Though classes are not in session this week because it is spring break at Candler School of Theology, surprisingly, I’ve been thinking a lot about academics. While I thoroughly enjoyed—even loved—my classes, faculty interactions, assignments and studies during my time at Candler from 2004-2007, I think I would have really excelled and delighted in the new Master of Divinity curriculum that Candler launched this school year. If only my discernment and decision to attend seminary had happened a few years later! As I mentioned before, I have very few complaints about my own experience as a Candler student, but the interactive nature of the curriculum through Contextual Education, introductory Arts of Ministry classes, advising groups, reflection colloquies, and a plethora of Concentrations to choose from certainly sounds appealing to me, one who already is and has a “Master of Divinity.”
There is a strong interdisiplinary foundation to the degree program, which offers a core curriculum that is nurtured and grounded in Christian texts, traditions, theology and practices. All the elements of the curriculum foster courageous leadership and compassionate inquiry in the practices of ministry and theological reflection. If that doesn’t sound cool enough, this new curriculum allows each student to choose a Concentration that I like to think of and compare to a minor. Just like the Minor Prophets from Hebrew scripture, you will graduate as a Minor of Leadership in Church and Community (or something else from the list of concentrations), not to mention a Master of Divinity. This choose-your-own-adventure style of study allows students to develop their interests and passions through focused study in a particular area by engaging with other students and faculty with the same interests.
Formation and Witness
Leadership in Church and Community
Religion, Health and Science
Religion and Race
Scripture and Interpretation
Society and Personality
Theology and the Arts
Theology and Ethics
Traditions of the Church
Women and Religion
Just like many of us, I’m sure that before you reached the end of the list, there were at least one or two concentrations that sparked your interest, peaked your imagination, or made you run for your bookshelf in remembrance of a favorite author or writing. And though I can’t give you the full description of each and every concentration in this one little blog post (check with the Candler registrar’s office to read the Concentration Handbook), take my word for it, these classes are going to rock your world.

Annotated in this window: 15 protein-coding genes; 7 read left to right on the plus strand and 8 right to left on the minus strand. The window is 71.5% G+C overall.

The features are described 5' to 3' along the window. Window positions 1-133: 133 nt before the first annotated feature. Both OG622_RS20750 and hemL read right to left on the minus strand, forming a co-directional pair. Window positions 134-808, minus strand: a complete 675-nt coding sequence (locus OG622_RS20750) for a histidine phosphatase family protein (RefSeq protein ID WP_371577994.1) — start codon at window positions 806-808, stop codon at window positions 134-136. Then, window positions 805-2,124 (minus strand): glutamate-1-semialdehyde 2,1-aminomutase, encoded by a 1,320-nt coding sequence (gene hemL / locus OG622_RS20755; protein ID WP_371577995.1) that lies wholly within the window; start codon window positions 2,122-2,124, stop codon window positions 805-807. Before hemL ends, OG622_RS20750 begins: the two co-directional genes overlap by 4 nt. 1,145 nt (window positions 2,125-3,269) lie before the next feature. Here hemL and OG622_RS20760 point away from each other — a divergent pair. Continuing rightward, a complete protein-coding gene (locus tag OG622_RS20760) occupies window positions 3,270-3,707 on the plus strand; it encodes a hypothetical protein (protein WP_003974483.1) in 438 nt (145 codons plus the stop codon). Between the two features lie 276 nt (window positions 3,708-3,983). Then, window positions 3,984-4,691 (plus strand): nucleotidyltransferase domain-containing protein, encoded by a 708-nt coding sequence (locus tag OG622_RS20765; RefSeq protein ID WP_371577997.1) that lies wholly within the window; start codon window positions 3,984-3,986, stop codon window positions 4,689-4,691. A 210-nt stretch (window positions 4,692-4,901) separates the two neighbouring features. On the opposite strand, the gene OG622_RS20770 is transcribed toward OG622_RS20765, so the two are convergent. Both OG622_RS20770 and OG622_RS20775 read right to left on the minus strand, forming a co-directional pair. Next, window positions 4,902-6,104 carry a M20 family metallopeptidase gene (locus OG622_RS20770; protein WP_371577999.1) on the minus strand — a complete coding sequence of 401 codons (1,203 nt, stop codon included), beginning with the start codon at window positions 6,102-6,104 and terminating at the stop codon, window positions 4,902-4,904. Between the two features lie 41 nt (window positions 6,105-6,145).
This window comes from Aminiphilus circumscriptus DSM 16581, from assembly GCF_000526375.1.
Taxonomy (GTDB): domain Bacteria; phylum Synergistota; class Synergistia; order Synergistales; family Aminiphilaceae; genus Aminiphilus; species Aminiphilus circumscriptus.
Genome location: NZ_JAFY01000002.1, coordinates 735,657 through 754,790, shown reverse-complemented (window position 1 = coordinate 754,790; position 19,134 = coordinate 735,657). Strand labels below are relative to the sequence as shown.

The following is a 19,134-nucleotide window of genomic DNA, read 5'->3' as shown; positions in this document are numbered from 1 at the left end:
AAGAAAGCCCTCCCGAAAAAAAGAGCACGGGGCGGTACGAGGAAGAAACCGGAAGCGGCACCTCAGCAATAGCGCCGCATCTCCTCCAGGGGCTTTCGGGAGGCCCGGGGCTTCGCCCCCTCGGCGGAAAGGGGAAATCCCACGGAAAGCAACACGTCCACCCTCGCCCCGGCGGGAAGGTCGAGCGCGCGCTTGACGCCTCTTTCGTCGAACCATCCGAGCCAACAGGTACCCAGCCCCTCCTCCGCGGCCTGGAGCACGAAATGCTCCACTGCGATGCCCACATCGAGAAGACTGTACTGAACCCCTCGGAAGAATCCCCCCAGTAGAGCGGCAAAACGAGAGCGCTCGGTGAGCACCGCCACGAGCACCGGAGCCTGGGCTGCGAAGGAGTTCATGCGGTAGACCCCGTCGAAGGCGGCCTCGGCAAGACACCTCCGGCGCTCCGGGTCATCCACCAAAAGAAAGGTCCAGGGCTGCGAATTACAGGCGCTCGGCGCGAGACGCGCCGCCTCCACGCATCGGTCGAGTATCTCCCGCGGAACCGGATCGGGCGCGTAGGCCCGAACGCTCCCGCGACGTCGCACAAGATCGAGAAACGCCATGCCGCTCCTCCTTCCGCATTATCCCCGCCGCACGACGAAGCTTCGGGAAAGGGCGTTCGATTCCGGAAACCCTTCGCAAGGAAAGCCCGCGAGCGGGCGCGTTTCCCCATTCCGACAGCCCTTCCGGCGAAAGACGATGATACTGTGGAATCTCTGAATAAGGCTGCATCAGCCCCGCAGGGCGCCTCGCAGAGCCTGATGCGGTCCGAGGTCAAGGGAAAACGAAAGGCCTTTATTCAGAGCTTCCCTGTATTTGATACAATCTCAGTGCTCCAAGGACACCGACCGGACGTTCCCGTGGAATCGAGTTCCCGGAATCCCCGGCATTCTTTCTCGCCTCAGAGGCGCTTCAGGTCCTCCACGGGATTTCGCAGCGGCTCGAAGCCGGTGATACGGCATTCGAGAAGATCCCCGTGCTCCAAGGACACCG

How do concentrations work, you might ask? Well, each concentration requires 12-15 hours of classes to complete, and each Master of Divinity student is required to complete a concentration in order to graduate. There is a handy-dandy Concentration Handbook that students have and will be made available online soon, which outlines the courses offered for each concentration. Because of the integrative nature of learning here, it is very likely that classes can overlap and count for various concentrations, so you could be sharing a classroom with students in the Religion and Race concentration as well as Society and Personality. Though not required, if you are so energized by the learning process here at Candler, you can complete more than one concentration during your degree program. This works well for someone with diverse passions and interests or for one who is trying to diversify one’s resume!
Now is the time to be studying at Candler, and we want you to be in academic study and play with us! I hope I didn’t make you “concentrate” too hard on the gory details, but we do hope you will seriously consider Candler when discerning about seminary education. For more information about Candler School of Theology, visit our website at http://www.candler.emory.edu/, or email the Office of Admissions and Financial Aid at firstname.lastname@example.org. In addition, you can call us at 404.727.6326, or learn more about the admissions process at Candler by clicking here. Look for my profile on Facebook (Candler Intern-Theology) and the Candler School of Theology Group at www.facebook.com.